Tran Trong Tuan, chairman of district Binh Chanh, said three poor communes devoted many martyrs and hero mothers to the country’s war, adding that communes have grown rapidly thanks to the government’s care but they are still poor compared to other areas.

Tuan applauded the newspaper and group of doctors have conducted charity examination and treatment to residents there.

Source: SGGP

Couples urged to get pre-nuptial health checks

In Uncategorized on December 4, 2008 at 2:23 pm

Hanoi (VNA) – Sexually transmitted and hereditary diseases could be avoided if more couples had health checks before marriage, experts have said.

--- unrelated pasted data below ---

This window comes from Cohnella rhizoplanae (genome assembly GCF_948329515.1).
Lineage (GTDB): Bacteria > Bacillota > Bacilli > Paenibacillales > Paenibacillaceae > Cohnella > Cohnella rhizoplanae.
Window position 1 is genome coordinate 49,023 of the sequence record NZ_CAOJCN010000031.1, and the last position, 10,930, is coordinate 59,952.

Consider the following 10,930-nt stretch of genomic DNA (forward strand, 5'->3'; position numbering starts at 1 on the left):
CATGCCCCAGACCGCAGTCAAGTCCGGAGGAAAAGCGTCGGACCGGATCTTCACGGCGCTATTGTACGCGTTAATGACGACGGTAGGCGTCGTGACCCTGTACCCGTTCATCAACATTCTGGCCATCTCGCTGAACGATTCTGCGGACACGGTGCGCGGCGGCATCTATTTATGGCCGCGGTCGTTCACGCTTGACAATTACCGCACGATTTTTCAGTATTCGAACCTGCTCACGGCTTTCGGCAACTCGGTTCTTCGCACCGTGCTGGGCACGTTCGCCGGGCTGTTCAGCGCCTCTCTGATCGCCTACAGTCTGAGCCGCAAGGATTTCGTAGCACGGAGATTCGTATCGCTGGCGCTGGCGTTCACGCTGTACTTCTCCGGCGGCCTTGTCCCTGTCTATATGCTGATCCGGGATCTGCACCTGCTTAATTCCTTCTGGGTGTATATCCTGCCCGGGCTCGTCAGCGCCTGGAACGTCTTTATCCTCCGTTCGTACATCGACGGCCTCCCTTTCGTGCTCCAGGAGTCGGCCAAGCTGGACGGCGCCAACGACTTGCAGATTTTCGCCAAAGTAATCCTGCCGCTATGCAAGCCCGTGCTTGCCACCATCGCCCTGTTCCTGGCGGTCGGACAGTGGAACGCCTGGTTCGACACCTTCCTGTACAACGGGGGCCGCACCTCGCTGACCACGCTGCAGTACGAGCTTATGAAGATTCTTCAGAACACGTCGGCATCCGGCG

Housewife Nguyen Thu Hien said she didn’t even consider getting a health check before she tied the knot, believing love was the most important thing. But the cracks began to appear after they got married. Hien’s husband was diagnosed with hepatitis B, a chronic or fatal disease passed on through blood and bodily fluids. Soon hospital tests revealed Hien too, was infected with the disease.

“My in-laws blamed me for infecting my husband,” she says: “I don’t know for sure which is true. It wouldn’t have been a problem if I’d got checked out by the doctor before we married.”

Hereditary health issues can also cause problems if not talked about openly before marriage, says Nguyen Thi Thao. “A friend of mine died in childbirth from an innate heart condition. Her husband only found out the reason afterwards, although the doctor said my friend had known about it for a long time”.